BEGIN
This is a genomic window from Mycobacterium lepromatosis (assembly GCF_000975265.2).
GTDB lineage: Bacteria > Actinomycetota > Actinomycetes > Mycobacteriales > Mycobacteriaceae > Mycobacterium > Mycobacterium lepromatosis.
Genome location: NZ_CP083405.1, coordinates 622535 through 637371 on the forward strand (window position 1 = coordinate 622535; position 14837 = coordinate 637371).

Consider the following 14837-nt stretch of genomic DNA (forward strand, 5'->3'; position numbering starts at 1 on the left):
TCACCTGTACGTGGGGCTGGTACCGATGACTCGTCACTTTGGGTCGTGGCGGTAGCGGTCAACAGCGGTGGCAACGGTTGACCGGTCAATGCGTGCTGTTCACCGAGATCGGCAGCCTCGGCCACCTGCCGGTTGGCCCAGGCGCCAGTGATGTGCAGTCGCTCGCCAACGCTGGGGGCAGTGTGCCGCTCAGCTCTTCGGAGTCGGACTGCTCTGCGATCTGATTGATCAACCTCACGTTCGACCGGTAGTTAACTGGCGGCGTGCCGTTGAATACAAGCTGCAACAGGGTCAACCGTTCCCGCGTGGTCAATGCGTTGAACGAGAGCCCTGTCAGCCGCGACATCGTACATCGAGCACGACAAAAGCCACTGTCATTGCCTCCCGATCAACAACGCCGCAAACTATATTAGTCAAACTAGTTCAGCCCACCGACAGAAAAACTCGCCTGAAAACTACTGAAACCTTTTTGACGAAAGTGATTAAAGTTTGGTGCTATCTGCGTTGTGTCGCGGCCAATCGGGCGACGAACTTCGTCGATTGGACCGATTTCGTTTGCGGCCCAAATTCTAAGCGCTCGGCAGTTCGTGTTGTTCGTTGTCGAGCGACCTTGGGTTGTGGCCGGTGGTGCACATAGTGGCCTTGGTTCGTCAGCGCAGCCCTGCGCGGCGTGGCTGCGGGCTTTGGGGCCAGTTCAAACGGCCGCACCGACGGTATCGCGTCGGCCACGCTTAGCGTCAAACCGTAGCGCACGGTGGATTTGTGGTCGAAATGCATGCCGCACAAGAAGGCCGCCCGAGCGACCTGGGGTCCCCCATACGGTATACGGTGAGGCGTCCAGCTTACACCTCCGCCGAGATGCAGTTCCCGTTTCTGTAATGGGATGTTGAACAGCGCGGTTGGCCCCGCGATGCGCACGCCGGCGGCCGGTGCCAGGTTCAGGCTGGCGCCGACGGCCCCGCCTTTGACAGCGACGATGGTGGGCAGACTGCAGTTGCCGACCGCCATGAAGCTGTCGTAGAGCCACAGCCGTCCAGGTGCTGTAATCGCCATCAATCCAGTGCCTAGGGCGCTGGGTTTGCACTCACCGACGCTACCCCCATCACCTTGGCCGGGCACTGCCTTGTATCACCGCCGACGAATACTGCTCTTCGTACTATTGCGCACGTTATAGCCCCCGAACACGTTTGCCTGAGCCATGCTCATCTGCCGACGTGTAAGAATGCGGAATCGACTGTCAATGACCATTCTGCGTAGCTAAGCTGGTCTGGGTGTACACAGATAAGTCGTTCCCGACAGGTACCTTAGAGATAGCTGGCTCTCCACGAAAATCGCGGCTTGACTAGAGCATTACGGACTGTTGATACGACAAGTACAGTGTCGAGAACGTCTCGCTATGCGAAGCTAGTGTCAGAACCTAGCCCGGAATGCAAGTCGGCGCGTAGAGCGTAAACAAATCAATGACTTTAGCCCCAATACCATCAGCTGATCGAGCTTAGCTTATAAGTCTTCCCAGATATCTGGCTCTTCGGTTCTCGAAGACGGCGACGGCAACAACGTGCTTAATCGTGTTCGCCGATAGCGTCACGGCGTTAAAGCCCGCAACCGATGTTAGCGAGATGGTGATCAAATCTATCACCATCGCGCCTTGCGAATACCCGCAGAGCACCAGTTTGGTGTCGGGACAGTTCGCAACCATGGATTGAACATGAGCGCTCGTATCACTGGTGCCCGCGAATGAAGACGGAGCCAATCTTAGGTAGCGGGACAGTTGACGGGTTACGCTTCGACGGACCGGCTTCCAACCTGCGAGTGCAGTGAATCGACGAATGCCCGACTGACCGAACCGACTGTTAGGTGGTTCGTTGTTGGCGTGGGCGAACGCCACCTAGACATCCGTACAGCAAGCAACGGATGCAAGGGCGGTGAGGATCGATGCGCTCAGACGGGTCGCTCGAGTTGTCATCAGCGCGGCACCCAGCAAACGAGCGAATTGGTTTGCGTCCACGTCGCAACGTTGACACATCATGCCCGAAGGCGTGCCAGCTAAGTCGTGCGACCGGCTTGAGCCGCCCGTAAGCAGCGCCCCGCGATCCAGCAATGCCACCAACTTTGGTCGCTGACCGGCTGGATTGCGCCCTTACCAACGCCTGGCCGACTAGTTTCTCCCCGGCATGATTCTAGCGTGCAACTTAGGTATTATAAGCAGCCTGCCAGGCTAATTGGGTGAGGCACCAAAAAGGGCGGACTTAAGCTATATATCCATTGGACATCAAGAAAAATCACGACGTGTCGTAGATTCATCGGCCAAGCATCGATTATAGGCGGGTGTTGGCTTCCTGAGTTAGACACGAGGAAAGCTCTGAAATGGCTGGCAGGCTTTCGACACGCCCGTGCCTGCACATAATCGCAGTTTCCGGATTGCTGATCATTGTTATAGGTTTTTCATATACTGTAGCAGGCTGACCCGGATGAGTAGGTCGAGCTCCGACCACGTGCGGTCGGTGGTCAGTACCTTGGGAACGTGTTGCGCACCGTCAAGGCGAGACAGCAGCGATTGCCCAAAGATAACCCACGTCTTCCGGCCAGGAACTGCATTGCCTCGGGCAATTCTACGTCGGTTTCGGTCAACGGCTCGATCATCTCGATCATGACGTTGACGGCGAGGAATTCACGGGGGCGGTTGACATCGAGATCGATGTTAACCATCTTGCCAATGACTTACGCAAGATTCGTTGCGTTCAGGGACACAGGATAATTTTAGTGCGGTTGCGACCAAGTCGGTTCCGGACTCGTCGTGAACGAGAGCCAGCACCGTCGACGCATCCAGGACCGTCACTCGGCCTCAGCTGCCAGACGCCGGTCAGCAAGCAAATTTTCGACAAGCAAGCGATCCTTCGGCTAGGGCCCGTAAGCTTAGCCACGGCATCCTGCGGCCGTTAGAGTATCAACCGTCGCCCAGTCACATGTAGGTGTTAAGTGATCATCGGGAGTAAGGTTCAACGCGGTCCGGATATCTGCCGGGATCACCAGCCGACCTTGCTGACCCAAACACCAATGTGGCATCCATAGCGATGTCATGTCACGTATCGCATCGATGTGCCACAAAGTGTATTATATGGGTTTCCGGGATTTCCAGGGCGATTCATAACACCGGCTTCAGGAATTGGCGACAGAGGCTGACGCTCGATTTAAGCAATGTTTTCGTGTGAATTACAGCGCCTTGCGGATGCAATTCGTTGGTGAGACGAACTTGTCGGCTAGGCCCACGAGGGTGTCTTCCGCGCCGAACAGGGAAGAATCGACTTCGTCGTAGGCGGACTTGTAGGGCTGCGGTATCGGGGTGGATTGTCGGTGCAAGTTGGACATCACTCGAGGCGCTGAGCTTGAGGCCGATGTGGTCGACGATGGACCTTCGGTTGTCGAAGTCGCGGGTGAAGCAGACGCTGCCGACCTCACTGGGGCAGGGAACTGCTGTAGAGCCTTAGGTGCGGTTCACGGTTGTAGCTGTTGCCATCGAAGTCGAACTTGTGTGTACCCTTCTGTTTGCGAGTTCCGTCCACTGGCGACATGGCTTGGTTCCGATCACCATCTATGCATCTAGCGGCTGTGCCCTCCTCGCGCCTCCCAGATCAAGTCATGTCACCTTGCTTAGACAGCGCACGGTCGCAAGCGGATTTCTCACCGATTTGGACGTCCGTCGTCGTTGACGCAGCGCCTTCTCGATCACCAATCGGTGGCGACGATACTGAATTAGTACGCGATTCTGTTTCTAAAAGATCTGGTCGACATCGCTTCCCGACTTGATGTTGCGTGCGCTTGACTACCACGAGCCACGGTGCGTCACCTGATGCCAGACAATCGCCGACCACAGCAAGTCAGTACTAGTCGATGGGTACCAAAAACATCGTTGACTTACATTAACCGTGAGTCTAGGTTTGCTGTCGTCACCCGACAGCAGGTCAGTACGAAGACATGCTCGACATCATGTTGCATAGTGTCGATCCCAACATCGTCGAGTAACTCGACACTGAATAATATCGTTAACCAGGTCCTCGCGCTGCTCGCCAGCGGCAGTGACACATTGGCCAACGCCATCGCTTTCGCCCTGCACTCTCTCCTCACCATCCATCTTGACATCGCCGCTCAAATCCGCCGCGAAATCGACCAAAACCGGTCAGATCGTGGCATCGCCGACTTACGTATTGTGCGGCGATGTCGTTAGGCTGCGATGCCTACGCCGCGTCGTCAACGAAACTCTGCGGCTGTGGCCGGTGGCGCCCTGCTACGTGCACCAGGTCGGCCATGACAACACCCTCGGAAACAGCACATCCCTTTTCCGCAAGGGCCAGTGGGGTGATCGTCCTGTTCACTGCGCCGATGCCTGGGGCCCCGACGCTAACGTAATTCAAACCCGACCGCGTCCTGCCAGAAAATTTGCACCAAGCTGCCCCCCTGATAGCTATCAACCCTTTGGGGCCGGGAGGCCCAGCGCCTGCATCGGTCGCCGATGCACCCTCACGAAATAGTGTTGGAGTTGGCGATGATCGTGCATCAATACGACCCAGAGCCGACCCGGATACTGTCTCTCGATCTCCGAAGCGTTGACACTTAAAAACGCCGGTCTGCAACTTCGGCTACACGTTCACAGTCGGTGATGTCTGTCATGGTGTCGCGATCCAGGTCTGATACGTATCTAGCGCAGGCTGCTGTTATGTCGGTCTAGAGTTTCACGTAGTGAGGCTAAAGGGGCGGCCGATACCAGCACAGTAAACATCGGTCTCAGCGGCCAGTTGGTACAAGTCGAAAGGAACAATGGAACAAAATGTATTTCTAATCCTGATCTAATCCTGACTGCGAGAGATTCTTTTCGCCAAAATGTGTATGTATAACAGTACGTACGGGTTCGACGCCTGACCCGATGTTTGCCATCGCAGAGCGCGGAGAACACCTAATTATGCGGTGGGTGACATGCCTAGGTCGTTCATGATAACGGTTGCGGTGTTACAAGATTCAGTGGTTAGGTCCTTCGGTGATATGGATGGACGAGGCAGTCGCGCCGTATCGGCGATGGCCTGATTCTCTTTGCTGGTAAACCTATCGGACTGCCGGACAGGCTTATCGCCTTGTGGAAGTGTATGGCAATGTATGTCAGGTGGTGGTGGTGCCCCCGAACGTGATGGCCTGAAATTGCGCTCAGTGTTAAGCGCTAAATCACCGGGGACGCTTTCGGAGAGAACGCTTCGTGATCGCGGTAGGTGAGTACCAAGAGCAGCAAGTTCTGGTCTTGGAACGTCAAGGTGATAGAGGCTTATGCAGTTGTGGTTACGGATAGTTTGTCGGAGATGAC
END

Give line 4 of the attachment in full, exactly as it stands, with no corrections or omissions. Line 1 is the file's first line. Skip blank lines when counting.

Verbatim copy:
Consider the following 14837-nt stretch of genomic DNA (forward strand, 5'->3'; position numbering starts at 1 on the left):